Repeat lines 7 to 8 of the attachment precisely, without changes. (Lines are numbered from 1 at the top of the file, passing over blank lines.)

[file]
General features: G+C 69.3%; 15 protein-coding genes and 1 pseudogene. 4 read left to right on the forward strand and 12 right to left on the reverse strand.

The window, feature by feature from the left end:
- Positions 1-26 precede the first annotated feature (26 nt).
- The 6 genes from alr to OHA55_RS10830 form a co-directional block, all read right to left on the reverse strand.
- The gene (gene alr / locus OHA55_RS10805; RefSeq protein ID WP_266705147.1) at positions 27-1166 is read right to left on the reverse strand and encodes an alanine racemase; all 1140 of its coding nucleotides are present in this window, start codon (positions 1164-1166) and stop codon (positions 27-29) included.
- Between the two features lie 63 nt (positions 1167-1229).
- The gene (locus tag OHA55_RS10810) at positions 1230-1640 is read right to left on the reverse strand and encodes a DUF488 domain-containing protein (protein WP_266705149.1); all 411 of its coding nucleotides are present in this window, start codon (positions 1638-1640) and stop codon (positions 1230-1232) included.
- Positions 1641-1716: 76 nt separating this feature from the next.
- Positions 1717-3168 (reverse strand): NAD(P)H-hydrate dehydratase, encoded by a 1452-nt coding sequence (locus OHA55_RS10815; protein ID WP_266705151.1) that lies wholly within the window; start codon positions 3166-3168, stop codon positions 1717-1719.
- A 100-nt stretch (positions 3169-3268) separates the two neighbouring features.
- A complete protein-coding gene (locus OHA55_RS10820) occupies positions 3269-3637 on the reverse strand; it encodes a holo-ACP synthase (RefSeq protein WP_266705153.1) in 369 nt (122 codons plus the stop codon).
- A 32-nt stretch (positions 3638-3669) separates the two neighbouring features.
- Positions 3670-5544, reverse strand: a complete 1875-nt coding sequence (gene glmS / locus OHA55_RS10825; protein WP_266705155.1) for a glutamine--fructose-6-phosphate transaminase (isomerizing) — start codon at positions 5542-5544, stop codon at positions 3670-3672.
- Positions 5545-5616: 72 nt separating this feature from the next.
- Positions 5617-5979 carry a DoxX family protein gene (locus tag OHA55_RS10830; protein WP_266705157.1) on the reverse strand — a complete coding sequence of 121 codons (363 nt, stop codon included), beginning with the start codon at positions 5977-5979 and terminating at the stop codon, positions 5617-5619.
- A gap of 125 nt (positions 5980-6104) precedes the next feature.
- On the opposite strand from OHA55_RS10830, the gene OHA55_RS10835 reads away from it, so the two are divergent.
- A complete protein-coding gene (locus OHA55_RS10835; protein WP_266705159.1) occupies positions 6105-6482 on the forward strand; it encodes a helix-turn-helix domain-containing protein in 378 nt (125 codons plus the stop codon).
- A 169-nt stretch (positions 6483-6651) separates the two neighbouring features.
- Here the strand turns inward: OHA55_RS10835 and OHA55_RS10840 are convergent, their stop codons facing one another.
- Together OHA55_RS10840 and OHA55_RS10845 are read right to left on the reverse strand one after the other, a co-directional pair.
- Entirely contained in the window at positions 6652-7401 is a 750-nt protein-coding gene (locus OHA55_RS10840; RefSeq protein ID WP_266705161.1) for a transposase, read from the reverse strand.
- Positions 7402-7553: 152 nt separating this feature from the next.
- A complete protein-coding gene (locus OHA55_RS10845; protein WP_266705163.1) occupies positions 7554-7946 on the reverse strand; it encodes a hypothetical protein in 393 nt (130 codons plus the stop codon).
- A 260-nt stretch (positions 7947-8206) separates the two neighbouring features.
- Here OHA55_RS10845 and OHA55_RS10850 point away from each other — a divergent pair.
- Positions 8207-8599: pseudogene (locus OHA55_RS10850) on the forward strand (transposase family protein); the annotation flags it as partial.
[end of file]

- The gene (locus tag OHA55_RS10810) at positions 1230-1640 is read right to left on the reverse strand and encodes a DUF488 domain-containing protein (protein WP_266705149.1); all 411 of its coding nucleotides are present in this window, start codon (positions 1638-1640) and stop codon (positions 1230-1232) included.
- Positions 1641-1716: 76 nt separating this feature from the next.